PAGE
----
HOMILY FOR GOOD FRIDAY OF THE LORD’S PASSION
HOMILY THEME: THE PASSION AND DEATH OF CHRIST
BY: Fr. Cyril Unachukwu CCE
HOMILY: What a gory scene it must have been, bearing the deepest of pains and walking through the path of condemnation and torture, though He was absolutely innocent and beyond reproach. The Passion of Christ brings us to see the cost of our redemption and the value God has reposed on us. It was not a futile adventure. It was a journey to gain for humanity what she cannot acquire for herself. On the damaged and disfigured body and face of the Lord we see the greatest gift of all times; the gift of salvation, the gift of love and the gift of reconciliation. Lord Jesus Christ, may we receive the full merits of your Passion and death; Amen.
The Liturgy of Good Friday situates us to celebrate the climax of the great tension that accumulated towards the last days of the earthly ministry of our Lord Jesus Christ; namely, His Suffering and Death. Today, the Church relives the very day when Christ offered the one true Sacrifice on the Cross for the redemption of mankind; the one Sacrifice that restored our lost dignity and fetched us the possibility of becoming adopted sons and daughters of God by the power of the Holy Spirit. Today, Christ offered Himself, giving up His life to set us free and to reconcile us with our Creator. Ordinarily, the Mass is not celebrated today because the Sacrifice on the Cross and the Sacrifice of the Mass are one and the same thing. The difference is that on the Cross, there was true shedding of blood in physical terms, whereas on the Eucharistic Altar the mystery of Transubstantiation occurs by the power of the Holy Spirit and through the ministry of priests. However, Communion is served from what was consecrated the previous day. The concentration of the Good Friday Liturgy is on the passion and death of Christ. It is a moment that was predicted from of old as we see in the First Reading of today’s celebration (Is 52:13-53:12); “as the crowds were appalled on seeing him, so disfigured did he look that he seemed no longer human, so will the crowds be astonished at him and kings stand speechless before him; for they shall see something never told and witness something never heard before.” In His Passion and Death, Christ was exercising His Priesthood, offering the One Sacrifice for the Salvation of the world. In His Passion and Death, He revealed further still His identity as the One and Only Mediator between God and humanity, such that, “having been made perfect, He became for all who obey Him the source of eternal salvation” (Hebrews 4:14-16; 5:7-9).
The Passion and Death of our Lord Jesus Christ were a proceeding that gradually culminated to the very point when He breathed His last breathe with His last words “It is accomplished.” This we read in the Passion Narrative of today’s Liturgy (John 18:1-19:42). In the Passion Narrative, we encounter many characters and scenes. It is impossible not to locate ourselves and see the depth and level of our relationship with God in the characters within these scenes. It is evident how the tension between Jesus and the Scribes, the Pharisees and some leaders of the people led them to look for ways to eliminate him. This they achieved today, but unfortunately, not for the purpose they had in mind. He rather gave in to death to save humanity from doom for “it is better for one man to die for the people.” Their main problem was the fear that Jesus’s ministry was gradually rendering them obsolete and irrelevant. Their prerogative to protect that ill-conceived relevance was at the background of the unfolding of the plot of the Passion Narrative up to the Cross. There is often the tendency in some men and women to think that the success of another person spells doom for them. This is certainly a gross misconception of how God works and the fact that God is the Master of boundless and infinite possibilities. He knows how to settle and saddle all of His children. Nobody is irrelevant, but also nobody is indispensable in all of the spheres of life. All those who sought to eliminate Jesus never understood this divine arithmetic and this was the backdrop of their evil intention. The sky is always large enough for the twinkling of all the stars and also the world is a stage large enough for the manifestation of our individual uniqueness, talents and gifts. Envy and the unnecessary feeling of being unnoticed because of the blessedness, talents and gifts of the other are destructive and ungodly. They make one lose sight of the values inherent in himself or herself and constitute one into a catastrophic danger against the peaceful cohabitation of all of God’s sons and daughters. These attitudes can make one a destroyer and a murderer. This was the case with some of the men and women of Jesus’s time as we read in the Passion Narrative. For us who believe, we must rediscover the truth that the beauty of the garden is borne out of the contribution of the beauty of the different flowers therein. We must learn to nurture the good in us and encourage the blossoming of the good and beauty in others; because all of these goods and beauties are necessary for the transformation of the world and for the building of a new humanity in Christ. Only by doing so can we overcome the envy and greed that contributed to the suffering and death of Christ.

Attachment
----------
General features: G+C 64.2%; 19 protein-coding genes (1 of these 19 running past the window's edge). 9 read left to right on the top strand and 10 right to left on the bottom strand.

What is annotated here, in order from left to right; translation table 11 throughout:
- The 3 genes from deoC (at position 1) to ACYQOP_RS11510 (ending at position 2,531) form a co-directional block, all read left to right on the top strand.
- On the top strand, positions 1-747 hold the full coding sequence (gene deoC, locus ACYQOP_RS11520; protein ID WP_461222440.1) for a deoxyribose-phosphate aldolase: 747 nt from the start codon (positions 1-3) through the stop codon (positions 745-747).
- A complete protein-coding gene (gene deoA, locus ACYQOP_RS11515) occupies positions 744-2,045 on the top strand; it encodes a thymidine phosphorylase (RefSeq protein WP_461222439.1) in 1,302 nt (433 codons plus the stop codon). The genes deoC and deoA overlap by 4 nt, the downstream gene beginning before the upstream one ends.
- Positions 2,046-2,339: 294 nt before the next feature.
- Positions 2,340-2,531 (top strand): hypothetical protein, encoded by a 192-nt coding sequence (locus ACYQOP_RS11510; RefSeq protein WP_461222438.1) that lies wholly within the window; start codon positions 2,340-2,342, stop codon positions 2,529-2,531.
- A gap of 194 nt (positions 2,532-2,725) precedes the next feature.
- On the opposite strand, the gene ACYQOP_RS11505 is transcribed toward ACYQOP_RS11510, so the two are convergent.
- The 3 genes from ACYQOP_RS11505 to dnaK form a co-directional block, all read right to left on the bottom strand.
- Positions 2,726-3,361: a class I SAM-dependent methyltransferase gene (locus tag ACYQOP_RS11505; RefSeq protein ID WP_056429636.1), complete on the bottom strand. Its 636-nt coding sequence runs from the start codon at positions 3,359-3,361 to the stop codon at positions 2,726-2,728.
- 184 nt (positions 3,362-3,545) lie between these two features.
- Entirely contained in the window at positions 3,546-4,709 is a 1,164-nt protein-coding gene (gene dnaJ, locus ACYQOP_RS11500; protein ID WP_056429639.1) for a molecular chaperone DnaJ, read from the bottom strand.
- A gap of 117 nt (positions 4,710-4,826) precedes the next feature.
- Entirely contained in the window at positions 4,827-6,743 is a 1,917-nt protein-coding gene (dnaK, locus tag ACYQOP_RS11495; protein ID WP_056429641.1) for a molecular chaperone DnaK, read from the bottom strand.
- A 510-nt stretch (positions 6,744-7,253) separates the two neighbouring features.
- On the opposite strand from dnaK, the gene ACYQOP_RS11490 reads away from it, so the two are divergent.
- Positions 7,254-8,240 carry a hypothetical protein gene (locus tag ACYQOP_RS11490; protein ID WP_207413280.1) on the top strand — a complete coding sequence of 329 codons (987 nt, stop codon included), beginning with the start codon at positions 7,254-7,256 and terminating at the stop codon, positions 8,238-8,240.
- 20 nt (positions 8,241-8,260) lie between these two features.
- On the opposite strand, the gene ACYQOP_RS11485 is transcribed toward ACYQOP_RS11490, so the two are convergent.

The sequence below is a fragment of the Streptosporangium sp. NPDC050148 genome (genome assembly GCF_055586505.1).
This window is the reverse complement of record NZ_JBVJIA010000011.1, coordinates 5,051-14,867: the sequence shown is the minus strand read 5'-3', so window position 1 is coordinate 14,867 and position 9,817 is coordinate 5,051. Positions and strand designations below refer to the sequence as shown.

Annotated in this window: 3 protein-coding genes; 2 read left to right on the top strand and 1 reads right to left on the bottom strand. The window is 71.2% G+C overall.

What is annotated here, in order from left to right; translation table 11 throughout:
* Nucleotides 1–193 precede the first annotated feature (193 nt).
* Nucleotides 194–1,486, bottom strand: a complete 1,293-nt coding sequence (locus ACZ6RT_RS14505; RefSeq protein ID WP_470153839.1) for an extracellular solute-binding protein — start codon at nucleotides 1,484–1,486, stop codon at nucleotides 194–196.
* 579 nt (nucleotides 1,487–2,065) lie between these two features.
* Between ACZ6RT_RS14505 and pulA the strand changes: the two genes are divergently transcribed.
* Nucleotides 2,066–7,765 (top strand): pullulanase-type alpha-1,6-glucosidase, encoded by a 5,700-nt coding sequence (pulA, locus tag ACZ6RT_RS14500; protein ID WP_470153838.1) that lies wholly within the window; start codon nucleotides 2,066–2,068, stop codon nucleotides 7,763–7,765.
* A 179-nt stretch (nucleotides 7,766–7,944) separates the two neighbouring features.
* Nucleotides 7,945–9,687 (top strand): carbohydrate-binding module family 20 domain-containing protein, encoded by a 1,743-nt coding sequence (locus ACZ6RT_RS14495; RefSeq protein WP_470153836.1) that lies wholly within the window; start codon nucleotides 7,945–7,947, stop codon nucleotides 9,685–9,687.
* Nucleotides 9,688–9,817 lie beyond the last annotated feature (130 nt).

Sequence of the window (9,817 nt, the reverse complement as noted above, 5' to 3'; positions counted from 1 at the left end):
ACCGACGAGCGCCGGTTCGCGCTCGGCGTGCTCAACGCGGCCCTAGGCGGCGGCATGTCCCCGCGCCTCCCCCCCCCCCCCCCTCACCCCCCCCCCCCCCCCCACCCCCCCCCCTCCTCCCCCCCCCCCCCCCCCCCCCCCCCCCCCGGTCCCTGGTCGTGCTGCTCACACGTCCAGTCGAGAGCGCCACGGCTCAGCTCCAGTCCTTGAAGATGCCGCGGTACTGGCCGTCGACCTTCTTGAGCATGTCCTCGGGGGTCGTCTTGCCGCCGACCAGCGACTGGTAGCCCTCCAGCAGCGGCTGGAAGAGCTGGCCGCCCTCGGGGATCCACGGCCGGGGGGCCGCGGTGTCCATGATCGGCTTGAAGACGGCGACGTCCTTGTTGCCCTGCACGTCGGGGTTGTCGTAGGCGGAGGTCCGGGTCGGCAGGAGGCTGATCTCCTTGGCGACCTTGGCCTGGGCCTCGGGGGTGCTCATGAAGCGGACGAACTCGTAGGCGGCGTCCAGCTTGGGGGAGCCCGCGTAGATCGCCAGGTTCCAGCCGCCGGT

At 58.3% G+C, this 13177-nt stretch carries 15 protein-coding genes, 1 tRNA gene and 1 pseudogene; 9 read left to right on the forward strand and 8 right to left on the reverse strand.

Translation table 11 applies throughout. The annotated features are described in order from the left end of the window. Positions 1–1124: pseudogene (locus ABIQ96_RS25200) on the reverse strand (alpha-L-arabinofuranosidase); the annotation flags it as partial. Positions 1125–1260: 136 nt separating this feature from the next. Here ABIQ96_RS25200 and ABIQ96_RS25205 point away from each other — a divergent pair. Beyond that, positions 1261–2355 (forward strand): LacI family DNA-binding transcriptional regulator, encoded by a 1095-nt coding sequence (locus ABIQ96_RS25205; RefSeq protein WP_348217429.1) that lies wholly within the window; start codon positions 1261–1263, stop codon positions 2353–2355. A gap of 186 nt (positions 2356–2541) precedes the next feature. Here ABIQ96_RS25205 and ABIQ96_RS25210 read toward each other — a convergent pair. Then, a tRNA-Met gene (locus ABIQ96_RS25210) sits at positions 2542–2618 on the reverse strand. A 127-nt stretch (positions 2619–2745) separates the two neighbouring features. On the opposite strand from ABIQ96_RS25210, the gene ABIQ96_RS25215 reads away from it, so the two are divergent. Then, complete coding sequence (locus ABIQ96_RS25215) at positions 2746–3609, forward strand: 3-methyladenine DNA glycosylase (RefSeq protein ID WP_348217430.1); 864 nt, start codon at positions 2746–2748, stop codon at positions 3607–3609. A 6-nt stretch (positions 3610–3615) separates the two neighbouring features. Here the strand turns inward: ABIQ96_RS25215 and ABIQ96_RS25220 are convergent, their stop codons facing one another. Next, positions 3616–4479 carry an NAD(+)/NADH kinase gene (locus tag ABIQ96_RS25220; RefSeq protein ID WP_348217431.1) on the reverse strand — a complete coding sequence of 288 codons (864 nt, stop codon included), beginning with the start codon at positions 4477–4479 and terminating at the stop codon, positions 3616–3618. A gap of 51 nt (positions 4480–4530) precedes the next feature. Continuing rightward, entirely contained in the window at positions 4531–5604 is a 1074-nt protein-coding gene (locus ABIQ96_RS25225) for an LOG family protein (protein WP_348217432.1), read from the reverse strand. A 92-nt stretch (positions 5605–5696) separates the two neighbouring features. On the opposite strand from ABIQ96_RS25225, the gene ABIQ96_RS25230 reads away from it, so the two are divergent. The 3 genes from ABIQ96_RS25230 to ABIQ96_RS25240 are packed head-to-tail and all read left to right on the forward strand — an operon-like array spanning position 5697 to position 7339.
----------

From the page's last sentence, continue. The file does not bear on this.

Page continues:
Lord Jesus Christ, hanging on the Cross You uttered those words that changed the story and history of humanity’s relationship with God “it is accomplished.” May the redemptive power in Your Passion and Death heal the world of the spread and scourge of this COVID-19. Help us to accept the crosses in our lives as to merit the benefits You have gained for us; Amen.
May you have a Grace-filled Celebration; Fr Cyril CCE